39. Which Corynebacterium spp. has been associated with hyperkeratosis?
Ans: C. bovis (p 92)
40. Corynebacterial keratoconjunctivitis has been reported in which strain of mice?
Ans: C57BL/6 (p 92)
41. Which Corynebacterium spp. is associated with cervical lymphadenopathy and arthritis?
Ans: C. kutscheri (p 92)
42. Hyperkeratosis due to C. bovis is typically more severe in ________ mice than in ______mice?
Ans: glabrous; haired (p 92)
43. Which species of Staphylococcus is nonpathogenic?
Ans: S. epidermidis (p 93)
44. Pathogenic staphylococci are typically coagulase ___?
Ans: Positive (p 93)
45. Which Staphylococcus is coagulase-negative?
Ans: S. xylosis (p 93 note) (Staph. epidermidis is coagulase negative too).
46. Which strains of mice are most susceptible to Staphylococcus spp.?
Ans: C57BL/6, C3H, DBA, and BALB/c mice (p 93)
47. Most streptococcal infections in laboratory mice are caused by what
: ?-hemolytic, Lancefield�s group C (p 94)
48. What Streptococcus spp. has been isolated from visceral abscesses of immunocompetent mice?
Ans: S. equisimilis (p 94)
Infection with ?�hemolytic streptococci can cause inflammatory lesions affecting _________ and __________?
Ans: Kidney; heart (p 94)
49. E. coli must be differentiated from?
Ans: Citrobacter rodentium and MHV, especially in immunodeficient mice (p 94)
50. Name the two Klebsiella organisms found in mice?
Ans: K. pneumoniae and K. oxytoca (p 95)
51. Name the two mycobacteria known to be pathogenic for laboratory mice?
Ans: M. avium-intracellulare and M. lepraemurium (p 95)
52. Which species of mycobacteria has been a historical model for human leprosy?
Ans: M. lepraemurium (p 95)
53. What is the histologic hallmark for M. lepraemurium?
Ans: Perivascular granulomatosis with an accumulation of large, foamy epithehoid macrophages (lepra cells) packed with acid-fast bacilli (p 95)
54. What organ is commonly affected by Proteus miribilis?
Ans: Kidney (p 95)
55. Name the genus, species and serovar of Leptospirosis that has been reported on several occasions in laboratory mice?
Ans: Leptospira interrogans serovar ballum (p 95)
56. The primary natural vector of Eperythrozoon coccoides is?
Ans: Polyplax serrata (p 96)
57. Eperythrozoon coccoides can be transmitted to mice from contaminated?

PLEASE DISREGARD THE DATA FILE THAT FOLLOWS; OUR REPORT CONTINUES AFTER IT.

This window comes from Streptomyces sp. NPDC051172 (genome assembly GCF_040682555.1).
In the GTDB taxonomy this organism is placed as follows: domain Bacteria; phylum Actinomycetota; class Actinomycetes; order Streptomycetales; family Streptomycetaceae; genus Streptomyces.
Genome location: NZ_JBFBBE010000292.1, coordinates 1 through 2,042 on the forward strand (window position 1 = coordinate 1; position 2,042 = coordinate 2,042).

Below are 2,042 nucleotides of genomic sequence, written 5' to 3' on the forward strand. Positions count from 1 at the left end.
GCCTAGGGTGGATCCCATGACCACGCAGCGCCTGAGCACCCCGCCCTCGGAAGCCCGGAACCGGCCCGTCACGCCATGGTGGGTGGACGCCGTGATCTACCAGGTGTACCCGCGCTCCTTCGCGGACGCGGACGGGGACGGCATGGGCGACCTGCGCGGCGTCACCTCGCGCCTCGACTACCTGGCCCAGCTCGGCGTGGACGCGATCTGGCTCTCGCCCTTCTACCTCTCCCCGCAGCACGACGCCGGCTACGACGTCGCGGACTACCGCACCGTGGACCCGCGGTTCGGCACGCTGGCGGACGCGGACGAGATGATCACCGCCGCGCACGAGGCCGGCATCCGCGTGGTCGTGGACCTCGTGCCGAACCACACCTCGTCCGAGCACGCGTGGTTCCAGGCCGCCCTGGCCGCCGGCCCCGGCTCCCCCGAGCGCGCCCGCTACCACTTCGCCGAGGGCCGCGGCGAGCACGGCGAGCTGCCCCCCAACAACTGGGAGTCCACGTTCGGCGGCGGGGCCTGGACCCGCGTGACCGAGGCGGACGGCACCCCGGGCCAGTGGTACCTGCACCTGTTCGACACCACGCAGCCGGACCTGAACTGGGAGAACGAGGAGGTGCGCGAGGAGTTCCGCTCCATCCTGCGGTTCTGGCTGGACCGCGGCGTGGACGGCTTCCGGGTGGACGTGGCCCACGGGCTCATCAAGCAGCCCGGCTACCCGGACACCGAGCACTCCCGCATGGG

Ans: biological products such as transplantable tumors or blood products (p 96)
58. How is Eperythrozoon coccoides diagnosed?
Ans: Romanowsky stain or indirect immunofluorescence (p 96)
59. Eperythrozoon coccoides potentiates coincidental viral infections in mice. Name three agents that demonstrate this?
Ans: MHV (clearly) and LCMV and LDV (suspected) (p 96)
60. Nigg agent is thought to be responsible for a noteworthy infection in mice. What infectious agent is it associated with?
Ans: Chlamydia trachomatis (p 96)
61. Chlamydia trachomatis produces what type of inclusion bodies?
Ans: Glycogen-positive intracytoplasmic inclusions (p 96)
62. Pneumocystis carinii is a significant disease threat to?
Ans: Immunodeficient mice (p 97)
63. Pneumocystis carinii is clinically severe in immunodeficient mice because they are lacking in what cell?
Ans: T lymphocytes to suppress infection (p 96)
64. Gross lesions of Pneumocystis carinii are?
Ans: Lungs are rubbery and fail to deflate (p 96)
65. What is the most common fungal agent of mice?
Ans: Trichophyton mentagrophytes (p 98)
66. Describe the appearance of Giardia muris?
Ans: Pear-shaped flagellated organism with an anterior sucking disk (p 98)
67. Giardia muris infects the __________ of _______, _______, and __________?
Ans: Duodenum; mice, rats and hamsters (p 98)
68. Giardia muris organisms can be recognized on wet mounts by what characteristic movements?
Ans: Rolling and tumbling (p 98)
69. Describe the appearance of Spironucleus muris?
Ans: Elongated pear-shaped bilaterally symmetrical flagellated protozoan that is small than Giardia muris and lacks an anterior sucking disk (p 98)
70. Spironucleus muris infects the __________ of _______ and __________?
Ans: Duodenum, usually the crypts of Lieberk?hn; mice and hamsters (p 98-99)
71. Spironucleus muris organisms can be recognized on wet mounts by what characteristic movements?
Ans: By their small size and horizontal or zigzag movement (p 99)
72. What protozoal organism that infects mice, increases sensitivity to irradiation?
Ans: Spironucleus muris (p 99)
73. Tritrichomonas muris resides in the ________, ________, and _______ _________?
Ans: Cecum, colon, and small intestine (p 99)
74. Tritrichomonas muris affects _______, ________, and _________?
Ans: Mice, rats and hamsters (p 99)
75. Name the coccidial agent that occurs in the epithelial cells of the large intestine of mice?
Ans: Eimeria falciformis (p 99)
76. Name the agent that causes renal coccidiosis?
Ans: Klossiella muris (p 99)
77. Entamoeba muris resides in the ________ and _________?
Ans: Cecum and colon (p 99)
78. Entamoeba muris affects _______, ________, and _________?
Ans: Mice, rats and hamsters (p 99)
79. Encephalitozoon cuniculi affects what species?
Ans: Rabbits, mice, rats, guinea pigs, dogs, NHPs, humans, and other mammals (p 99)